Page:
When ‘drug watch lists’ become kill lists
In the majority of cases reviewed by Amnesty, those killed were said to have been on so-called “drug watch lists” compiled by the authorities outside of any legal process.
These lists effectively serve as guides for the police of people to arrest or kill. Local officials down to the neighbourhood (barangay) level are pressured to show results by collecting the names of so-called “users,” “pushers,” “financiers,” and “protectors” in their area. Amnesty International views these lists as unreliable, illegitimate, and unjustifiable. They provide further evidence of the government’s targeting of poor and marginalised communities.
Amnesty International researchers interviewed local human rights investigators, barangay personnel, and others, who confirmed that there is no way to get de-listed, creating a system of perpetual surveillance and risk.
“The Duterte administration has created a deadly numbers game where officials must manufacture lists and monitor them, regardless of whether the individuals on it actually use or sell drugs. This insatiable and vicious system rewards blind compliance and murder,” said Nicholas Bequelin.
The sharp rise in unlawful killings in Bulacan follows personnel transfers in the upper ranks of the police. Commanders who previously held posts in Metro Manila – formerly the deadliest region for drug-related killings – have been promoted to senior roles in Bulacan and the wider Central Luzon region.
One of them is provincial director Senior Superintendent Chito Bersaluna, the police chief for Caloocan City at the time of the fatal shooting of 17-year-old Kian delos Santos in August 2017.
Following global media attention to the case, Bersaluna was put on “administrative leave.” No charges were filed against him but three junior officers under his command were prosecuted, and ultimately convicted and sentenced.
“The transfer of senior police officials to regions where killings then surged is an alarming indicator of impunity,” said Nicholas Bequelin. “The Duterte administration’s continuing efforts to deny and deflect responsibility are nothing short of mendacious.”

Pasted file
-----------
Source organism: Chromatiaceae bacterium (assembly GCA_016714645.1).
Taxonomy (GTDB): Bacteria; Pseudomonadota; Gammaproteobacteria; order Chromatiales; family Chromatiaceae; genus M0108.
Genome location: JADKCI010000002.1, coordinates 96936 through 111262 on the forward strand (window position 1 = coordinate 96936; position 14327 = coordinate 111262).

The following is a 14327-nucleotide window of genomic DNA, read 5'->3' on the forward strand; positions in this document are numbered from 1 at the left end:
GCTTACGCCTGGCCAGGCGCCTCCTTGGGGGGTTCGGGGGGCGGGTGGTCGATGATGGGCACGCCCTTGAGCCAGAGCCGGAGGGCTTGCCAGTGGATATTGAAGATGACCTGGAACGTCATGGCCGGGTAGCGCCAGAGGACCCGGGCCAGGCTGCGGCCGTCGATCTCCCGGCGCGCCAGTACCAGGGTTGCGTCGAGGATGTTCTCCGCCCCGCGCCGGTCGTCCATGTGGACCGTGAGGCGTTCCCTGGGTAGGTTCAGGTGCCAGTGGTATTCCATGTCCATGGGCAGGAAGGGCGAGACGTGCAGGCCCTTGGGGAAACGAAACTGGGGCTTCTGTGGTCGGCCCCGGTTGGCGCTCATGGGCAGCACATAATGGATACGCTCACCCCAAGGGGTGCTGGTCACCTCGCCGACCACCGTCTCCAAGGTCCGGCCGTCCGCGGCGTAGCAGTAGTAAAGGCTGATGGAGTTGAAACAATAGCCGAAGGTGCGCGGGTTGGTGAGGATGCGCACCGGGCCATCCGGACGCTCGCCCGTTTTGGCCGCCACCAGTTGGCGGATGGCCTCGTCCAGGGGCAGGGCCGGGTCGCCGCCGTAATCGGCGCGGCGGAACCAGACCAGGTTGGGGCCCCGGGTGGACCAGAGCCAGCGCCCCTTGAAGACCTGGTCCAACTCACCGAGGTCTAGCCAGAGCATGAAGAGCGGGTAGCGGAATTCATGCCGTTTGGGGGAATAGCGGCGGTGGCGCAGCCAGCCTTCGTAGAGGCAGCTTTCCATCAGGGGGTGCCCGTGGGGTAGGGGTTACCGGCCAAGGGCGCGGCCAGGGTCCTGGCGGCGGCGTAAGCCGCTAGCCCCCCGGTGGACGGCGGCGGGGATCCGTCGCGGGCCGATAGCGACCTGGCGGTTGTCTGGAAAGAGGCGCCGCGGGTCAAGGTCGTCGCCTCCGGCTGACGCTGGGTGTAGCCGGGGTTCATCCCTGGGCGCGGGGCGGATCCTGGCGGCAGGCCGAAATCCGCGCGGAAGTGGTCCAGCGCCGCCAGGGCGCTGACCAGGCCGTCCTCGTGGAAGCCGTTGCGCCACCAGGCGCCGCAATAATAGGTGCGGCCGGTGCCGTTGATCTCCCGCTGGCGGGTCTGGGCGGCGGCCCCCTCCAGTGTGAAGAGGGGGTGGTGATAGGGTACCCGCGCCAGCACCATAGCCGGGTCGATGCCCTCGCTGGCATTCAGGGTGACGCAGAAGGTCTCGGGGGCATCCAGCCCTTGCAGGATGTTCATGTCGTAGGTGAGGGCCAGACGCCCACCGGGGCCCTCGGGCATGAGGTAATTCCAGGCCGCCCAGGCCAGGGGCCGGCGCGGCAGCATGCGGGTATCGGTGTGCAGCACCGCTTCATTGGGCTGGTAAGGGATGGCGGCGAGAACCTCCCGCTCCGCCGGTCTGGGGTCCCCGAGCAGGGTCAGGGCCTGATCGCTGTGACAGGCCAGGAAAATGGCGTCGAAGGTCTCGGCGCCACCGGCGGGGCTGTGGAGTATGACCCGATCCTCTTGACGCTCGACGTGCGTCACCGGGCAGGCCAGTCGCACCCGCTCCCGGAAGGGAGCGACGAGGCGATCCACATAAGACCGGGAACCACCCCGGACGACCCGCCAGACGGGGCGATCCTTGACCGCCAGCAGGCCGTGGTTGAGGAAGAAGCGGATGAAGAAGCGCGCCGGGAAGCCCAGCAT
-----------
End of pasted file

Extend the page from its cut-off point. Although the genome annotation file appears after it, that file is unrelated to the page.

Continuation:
Time for a UN investigation
With the single exception of the police officers convicted for the killing of Kian delos Santos, the Philippine authorities have failed to credibly investigate and prosecute those responsible for unlawful killings and extrajudicial executions in anti-drug operations.
Amnesty International’s new report contributes to a growing volume of evidence that human rights violations committed in the Philippines’ murderous “war on drugs” constitute crimes against humanity.
The Philippine government has to date evaded all attempts to scrutinise human rights violations committed in the context of its widely-criticized “war on drugs.” Although the International Criminal Court launched a preliminary examination into the anti-drug campaign in February 2018, President Duterte quickly announced that the Philippines would pull out of the court’s statute, a withdrawal that came into effect last March.
Families of victims, witnesses, lawyers, religious leaders and others repeatedly expressed their despair at the obstacles stopping them from seeking justice, and the total climate of impunity within the country.
“Every time I see a photo of my son, I feel my heart being pierced,” a mother of a 20-year-old victim told Amnesty International. “He wants me to fight for him, what do I do?”
Amnesty International also found that drug rehabilitation and treatment programmes for people who use drugs remain woefully inadequate. The organisation emphasises that the authorities must ramp up the availability of health and social services to reduce the risks and harms associated with drugs, and end its campaign based on violence and fear.
The organization is calling on the UN Human Rights Council to immediately initiate an independent, impartial and effective investigation into human rights violations in the “war on drugs,” including the commission of crimes under international law.
Likewise, the Office of the Prosecutor of the International Criminal Court must expedite its examination into the situation and open a full and thorough criminal investigation.